UH West Oʻahu Associate Professor of Political Science, Monique Mironesco, and her Politics of Food class performed service learning work in the Kuhiawaho Loʻi, located adjacent to Leeward Community College. The students pulled weeds, removed invasive species, and old wooden barriers from about a third of the farm to enable lo’i stewards, Ron Fitzgerald and Samantha Ai, to plant additional kalo varieties.
The service-learning work is just one component of the Sustainable Community Food Systems (SCFS)/Political Science 335: Politics of Food course. Students also learn about the process of food production and how food has shaped global history. This class serves as a space to question assumptions about issues surrounding production and consumption, and the links between agribusiness and the food people place on their tables.
Samantha Ahern, a junior pursuing the SCFS concentration, called herself a hands-on learner, and said that service-learning gives students the opportunity to put “what you learn into class into action while also giving back to the community.”
“I love getting dirty and immersing myself in what I am learning,” Ahern said. “I’m not from Hawaiʻi so joining the SCFS program has really been a head-first dive into Hawaiian culture and traditional agricultural practices and I’m very thankful to have been so graciously welcomed into such a sacred part of that. It was an awesome opportunity to live what I have been learning and I’d like to have my own farm one day so to able to see a small grassroots system working so successfully is really inspiring.”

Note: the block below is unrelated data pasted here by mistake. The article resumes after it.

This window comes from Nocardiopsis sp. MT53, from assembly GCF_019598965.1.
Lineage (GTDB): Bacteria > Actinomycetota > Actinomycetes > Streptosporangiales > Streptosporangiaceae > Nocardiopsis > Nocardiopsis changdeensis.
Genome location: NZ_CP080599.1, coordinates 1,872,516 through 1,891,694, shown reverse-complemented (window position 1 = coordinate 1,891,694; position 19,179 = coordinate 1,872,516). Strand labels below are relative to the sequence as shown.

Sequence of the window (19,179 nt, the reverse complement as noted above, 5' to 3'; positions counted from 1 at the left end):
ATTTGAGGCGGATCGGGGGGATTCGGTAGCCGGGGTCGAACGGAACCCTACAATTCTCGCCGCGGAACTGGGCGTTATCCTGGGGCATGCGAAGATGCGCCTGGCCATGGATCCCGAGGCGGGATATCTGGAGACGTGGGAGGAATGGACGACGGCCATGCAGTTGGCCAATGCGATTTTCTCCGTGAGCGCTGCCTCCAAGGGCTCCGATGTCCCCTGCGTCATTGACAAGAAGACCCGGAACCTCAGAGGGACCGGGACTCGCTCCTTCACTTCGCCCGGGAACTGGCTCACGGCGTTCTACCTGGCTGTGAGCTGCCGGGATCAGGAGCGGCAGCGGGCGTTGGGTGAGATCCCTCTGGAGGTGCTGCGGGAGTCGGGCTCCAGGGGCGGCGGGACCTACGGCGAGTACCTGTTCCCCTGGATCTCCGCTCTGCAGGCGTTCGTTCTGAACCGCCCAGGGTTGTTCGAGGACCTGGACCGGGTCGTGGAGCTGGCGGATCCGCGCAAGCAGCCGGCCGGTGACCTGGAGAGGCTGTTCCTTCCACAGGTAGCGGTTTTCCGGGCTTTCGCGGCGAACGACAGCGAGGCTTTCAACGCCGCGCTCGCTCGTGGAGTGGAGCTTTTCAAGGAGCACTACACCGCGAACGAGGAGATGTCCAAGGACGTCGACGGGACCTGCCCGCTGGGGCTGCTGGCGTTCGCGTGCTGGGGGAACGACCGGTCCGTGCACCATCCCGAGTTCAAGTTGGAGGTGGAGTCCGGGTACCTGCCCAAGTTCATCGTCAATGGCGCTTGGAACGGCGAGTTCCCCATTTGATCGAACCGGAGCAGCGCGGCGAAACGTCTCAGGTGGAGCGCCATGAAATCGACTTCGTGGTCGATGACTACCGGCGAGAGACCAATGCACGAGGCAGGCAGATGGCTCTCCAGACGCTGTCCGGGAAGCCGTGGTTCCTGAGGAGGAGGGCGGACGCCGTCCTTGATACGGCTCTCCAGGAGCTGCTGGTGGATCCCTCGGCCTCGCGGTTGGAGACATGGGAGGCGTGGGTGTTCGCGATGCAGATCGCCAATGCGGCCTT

Ahern, who is from Arlington, Mass., said she hopes to work in sustainable agriculture following her spring 2018 graduation. She wants to “work to partner diversified farms with institutions like hospitals and schools to open up a market for the farm while providing healthy, fresh, local and sustainably grown food to the partnering institution.”
Students in the spring 2017 Politics of Food class performed service learning work in the Kuhiawaho Lo’i.